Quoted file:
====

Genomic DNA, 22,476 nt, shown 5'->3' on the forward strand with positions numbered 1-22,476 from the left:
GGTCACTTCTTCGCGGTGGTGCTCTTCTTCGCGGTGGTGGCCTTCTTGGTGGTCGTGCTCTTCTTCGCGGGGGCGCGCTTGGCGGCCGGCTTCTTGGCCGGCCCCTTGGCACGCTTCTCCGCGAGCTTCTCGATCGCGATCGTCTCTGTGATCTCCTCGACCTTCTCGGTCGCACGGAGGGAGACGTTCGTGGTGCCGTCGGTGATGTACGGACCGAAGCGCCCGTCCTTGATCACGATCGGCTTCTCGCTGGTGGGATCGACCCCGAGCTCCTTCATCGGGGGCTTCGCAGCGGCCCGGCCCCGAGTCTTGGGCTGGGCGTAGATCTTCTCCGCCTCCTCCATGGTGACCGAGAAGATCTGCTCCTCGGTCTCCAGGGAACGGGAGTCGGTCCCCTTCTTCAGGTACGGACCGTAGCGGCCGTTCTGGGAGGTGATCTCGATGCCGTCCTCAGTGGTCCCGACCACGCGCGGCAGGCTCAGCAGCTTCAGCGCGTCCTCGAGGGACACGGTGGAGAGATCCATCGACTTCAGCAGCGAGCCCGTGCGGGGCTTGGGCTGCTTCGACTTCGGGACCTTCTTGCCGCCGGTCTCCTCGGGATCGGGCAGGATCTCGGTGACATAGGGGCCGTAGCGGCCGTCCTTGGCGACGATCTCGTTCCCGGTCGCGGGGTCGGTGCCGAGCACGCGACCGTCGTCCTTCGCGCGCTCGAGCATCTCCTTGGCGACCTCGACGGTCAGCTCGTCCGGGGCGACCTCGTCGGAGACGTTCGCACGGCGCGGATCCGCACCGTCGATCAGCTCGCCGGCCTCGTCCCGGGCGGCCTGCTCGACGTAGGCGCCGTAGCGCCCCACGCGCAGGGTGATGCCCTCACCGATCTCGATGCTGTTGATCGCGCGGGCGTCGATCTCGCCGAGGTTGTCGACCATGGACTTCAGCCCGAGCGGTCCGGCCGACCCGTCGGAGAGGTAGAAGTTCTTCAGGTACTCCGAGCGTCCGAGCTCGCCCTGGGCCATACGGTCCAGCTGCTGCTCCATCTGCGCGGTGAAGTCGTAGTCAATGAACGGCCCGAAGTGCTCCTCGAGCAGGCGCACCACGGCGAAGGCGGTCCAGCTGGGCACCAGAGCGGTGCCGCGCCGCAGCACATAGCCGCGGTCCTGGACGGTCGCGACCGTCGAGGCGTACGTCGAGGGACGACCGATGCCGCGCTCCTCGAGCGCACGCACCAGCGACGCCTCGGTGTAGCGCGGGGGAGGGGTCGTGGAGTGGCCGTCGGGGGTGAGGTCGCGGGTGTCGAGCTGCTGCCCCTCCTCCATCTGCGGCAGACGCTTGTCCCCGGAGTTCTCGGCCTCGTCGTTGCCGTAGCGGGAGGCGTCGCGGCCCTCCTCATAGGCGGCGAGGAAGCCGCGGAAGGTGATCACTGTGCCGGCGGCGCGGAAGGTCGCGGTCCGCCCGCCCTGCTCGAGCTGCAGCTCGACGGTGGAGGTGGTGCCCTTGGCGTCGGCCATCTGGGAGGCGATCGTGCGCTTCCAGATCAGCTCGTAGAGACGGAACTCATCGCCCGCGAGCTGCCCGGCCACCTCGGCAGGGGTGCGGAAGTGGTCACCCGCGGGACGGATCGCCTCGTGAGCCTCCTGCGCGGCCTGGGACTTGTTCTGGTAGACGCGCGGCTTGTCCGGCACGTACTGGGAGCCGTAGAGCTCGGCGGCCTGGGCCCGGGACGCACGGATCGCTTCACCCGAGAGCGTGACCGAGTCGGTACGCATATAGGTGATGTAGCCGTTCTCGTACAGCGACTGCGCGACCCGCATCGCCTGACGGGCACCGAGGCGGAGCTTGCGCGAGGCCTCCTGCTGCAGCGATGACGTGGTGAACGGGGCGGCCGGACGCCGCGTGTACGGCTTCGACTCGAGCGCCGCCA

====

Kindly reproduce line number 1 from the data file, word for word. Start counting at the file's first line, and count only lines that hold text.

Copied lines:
Genomic DNA, 22,476 nt, shown 5'->3' on the forward strand with positions numbered 1-22,476 from the left: